from the respective album. The Music Director will use that info to
compile charts. CHARTS ARE IMPORTANT; RECORD LABELS ARE MORE LIKELY TO
SEND MUSIC TO STATIONS WHO HAVE CHARTS.


                            4.Rules in the Studio
o       No food or drinks in the studio.

o       If you alter the setup in the studio, return everything       back    to   its
        initial place. This refers to software settings as well.

o       Sign in the “log book” every time you visit the studio.

o       Keep the studio clean and tidy.

o       LASTLY, PLEASE DON‟T REMOVE RADIO DISCS
         (IF THEY ARENT IN THE STUDIO PEOPLE CAN‟T ADD THEM TO THEIR SHOWS)

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                                  5.Production
Equipment
Mixer
-Yamaha mixing console MG 10/2

 USB Audiophile
 -a compact audio and MIDI interface

 Production computer

 -This the computer on which all the programming software is installed. Hosts
 and DJs who will produce their shows in the studio will use this computer.
 After you produce your show, place the file in ―WEB SHOWS‖ on the Desktop.



Production Software
Nuendo 2


Production
       Preparation

1. Turn on :
   o The production computer
   o The mixer
   o The Audiophile
   o The Speakers

 Ensure that the mixer microphone, and master volume dials are at the 8 setting.
 Ensure that when speaking into the microphone the soundboard levels are not in
 the ―peak‖ (red) zone.

   Music file format
 For production purposes convert non-mp3 files into mp3 ones. The conversion can
 be done using Free Rip
   o How to use Free Rip
   Double click the ―Free Rip‖ icon (on the desktop). Select the files that will
   be incorporated into your show by left clicking the appropriate track #. Be
   sure to add the artist, and track name if that info is not automatically
   displayed. Select ‗Rip‘  to Mp3. All ripped files should appear on the
   desktop, when you are finished producing your show please remove the files
   from the desktop and place them in the CIRO music folder, which is also on
   the desktop.

   Production (basics)
      Open Nuendo

   o     To start a project: Click File  New Project  Empty    OK CIRO shows

   o     To add tracks: Click Project  Add Track  Audio  Stereo ( note: adding
         more tracks makes it easier to organize more songs/recordings)


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o   To record your voice: Select the ‗record enable‘ button on the left hand
    side of the screen. Next, select the ‗Record‘ button on the Transport
    Panel




     o       To import music: file  import  audio file. Determine the location
             of your files, select your file click open (or double click your
             file)

     o       The imported song or the voice recording will appear as a bar which
             you can drag with the mouse and change its position in the mix.




    How to finalize your show

         o    When your show is finished and all the songs and recordings are
              placed properly, set your cursor to the beginning of your show.
              Click on the bar above your track until a pencil appears. Drag the
              white triangle from the beginning to the end of your show. Blue
              should encompass your entire show.


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    o   Go to file export  audio mixdown.




o   Save your show in the CIRO shows folder (it is recommended that you
    create your own folder in the ―CIRO shows‖ folder, especially if you
    have a regularly show). Put your name, date, and the name of your show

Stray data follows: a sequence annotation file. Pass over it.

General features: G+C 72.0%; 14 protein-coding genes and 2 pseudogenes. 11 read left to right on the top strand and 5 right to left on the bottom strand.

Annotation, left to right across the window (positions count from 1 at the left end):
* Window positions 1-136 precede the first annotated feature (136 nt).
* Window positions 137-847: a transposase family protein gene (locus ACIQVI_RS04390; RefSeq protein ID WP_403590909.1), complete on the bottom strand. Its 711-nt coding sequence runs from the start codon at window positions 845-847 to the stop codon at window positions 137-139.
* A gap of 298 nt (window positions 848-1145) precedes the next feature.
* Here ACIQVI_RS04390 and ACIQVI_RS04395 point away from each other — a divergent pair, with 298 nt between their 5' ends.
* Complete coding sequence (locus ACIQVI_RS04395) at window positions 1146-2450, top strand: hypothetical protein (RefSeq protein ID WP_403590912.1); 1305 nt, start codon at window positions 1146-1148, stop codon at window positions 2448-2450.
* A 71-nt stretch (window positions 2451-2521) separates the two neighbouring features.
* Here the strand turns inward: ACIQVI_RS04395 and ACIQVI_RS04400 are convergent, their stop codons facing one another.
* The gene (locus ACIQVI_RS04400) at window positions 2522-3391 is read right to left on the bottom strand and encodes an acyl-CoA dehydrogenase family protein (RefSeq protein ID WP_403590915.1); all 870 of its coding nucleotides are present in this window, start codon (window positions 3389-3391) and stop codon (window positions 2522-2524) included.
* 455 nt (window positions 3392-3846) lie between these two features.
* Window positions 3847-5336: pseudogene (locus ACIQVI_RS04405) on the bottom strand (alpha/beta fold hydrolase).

in the ‗File name‘ spot. In the ‗Files of type:‟ SELECT WAV FILE (mp3
    sounds horrible). ‗Coding‘: select PCM / uncompressed waves. Stereo
    Interleaved should be selected in ‗Channels:‘ ‗Resolution:‘ should
    already be set at 16 Bit. Sample rate should be 44.100 kHz. The outputs
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       section should read Stereo out (stereo). After this is done, you will
       not be able to make changes in the wav file.




  o    Select ‗Save‘. An export audio box will appear with a blue bar that
       moves from left to right, which signifies that your show is being
       transformed into a wav file

  o    Ensure that your show works by playing it.

  o    Put your completed show in the ―Shared       shows‖   folder,   which   is
       networked with the broadcast computer

      Note: Nuendo is a powerful software. It allows a number of specific
      sounds and quality modulations. This guide gives you the basics on how
      to record a simple show.

                    !!!   AFTER YOU FINISH YOUR SHOW !!!
1.Use FreeRIP (the icon is on the the dektop) :
Open FreeRIP by double clicking on the icon  Tools  Convert Single Audio
File  chose the .wav file that corresponds to the show you just recorded 
in Output Path find the /web shows/mp3/ directory. When it is done, double
check if the mp3 file is in the proper folder (web shows/mp3).

2.Make sure you provide a short description of the show: what it is about,
what genre of music are you playing, how do you want to be presented as a
host (for example: Bobby G, 1 hour of Canadian hip hop and an interview with
a hip-hop artist). You can save it as a .doc file in the /web shows/ folder.
This information will be posted on the website along with your show.


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                         6.Troubleshooting

Ensure that the mixer is on, the audiophile is on and that the speakers are
on too. Ensure that the speakers are plugged into the audiophile and make
sure the volume is up on the speakers. Remember to check the dials on the
mixer that correspond to the microphone volume and the master power. If you
have recorded your voice but are not getting sound try clicking on Devices-->
device set up --> reset all---> ok.


Also, you might try turning off or shutting down or restarting the computer,
and remember to turn off the audiophile, the mixer, and the speakers.